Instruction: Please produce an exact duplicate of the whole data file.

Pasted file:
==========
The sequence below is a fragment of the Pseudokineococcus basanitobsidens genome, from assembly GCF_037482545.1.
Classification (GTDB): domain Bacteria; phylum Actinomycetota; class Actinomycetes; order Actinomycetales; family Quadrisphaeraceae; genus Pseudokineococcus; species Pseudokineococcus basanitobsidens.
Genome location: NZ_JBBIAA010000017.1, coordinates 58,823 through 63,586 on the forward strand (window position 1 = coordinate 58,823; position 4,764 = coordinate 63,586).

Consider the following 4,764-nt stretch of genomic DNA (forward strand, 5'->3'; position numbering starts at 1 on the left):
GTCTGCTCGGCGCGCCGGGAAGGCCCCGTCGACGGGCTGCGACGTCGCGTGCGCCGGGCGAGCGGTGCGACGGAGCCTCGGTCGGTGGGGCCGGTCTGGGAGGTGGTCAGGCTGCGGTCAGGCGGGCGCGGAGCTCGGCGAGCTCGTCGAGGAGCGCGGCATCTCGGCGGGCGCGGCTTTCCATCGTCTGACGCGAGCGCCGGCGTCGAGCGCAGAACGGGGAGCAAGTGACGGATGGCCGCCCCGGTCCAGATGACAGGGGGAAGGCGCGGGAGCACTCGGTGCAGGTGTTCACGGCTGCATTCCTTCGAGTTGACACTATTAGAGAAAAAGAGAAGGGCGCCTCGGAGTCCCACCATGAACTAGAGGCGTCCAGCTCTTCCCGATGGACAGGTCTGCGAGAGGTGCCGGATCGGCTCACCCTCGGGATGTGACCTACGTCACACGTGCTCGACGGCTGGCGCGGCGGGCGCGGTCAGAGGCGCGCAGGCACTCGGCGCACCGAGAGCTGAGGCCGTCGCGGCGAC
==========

The sequence below is a fragment of the Pseudokineococcus basanitobsidens genome, from assembly GCF_037482545.1.
Classification (GTDB): domain Bacteria; phylum Actinomycetota; class Actinomycetes; order Actinomycetales; family Quadrisphaeraceae; genus Pseudokineococcus; species Pseudokineococcus basanitobsidens.
Genome location: NZ_JBBIAA010000017.1, coordinates 58,823 through 63,586 on the forward strand (window position 1 = coordinate 58,823; position 4,764 = coordinate 63,586).

Consider the following 4,764-nt stretch of genomic DNA (forward strand, 5'->3'; position numbering starts at 1 on the left):
GTCTGCTCGGCGCGCCGGGAAGGCCCCGTCGACGGGCTGCGACGTCGCGTGCGCCGGGCGAGCGGTGCGACGGAGCCTCGGTCGGTGGGGCCGGTCTGGGAGGTGGTCAGGCTGCGGTCAGGCGGGCGCGGAGCTCGGCGAGCTCGTCGAGGAGCGCGGCATCTCGGCGGGCGCGGCTTTCCATCGTCTGACGCGAGCGCCGGCGTCGAGCGCAGAACGGGGAGCAAGTGACGGATGGCCGCCCCGGTCCAGATGACAGGGGGAAGGCGCGGGAGCACTCGGTGCAGGTGTTCACGGCTGCATTCCTTCGAGTTGACACTATTAGAGAAAAAGAGAAGGGCGCCTCGGAGTCCCACCATGAACTAGAGGCGTCCAGCTCTTCCCGATGGACAGGTCTGCGAGAGGTGCCGGATCGGCTCACCCTCGGGATGTGACCTACGTCACACGTGCTCGACGGCTGGCGCGGCGGGCGCGGTCAGAGGCGCGCAGGCACTCGGCGCACCGAGAGCTGAGGCCGTCGCGGCGAC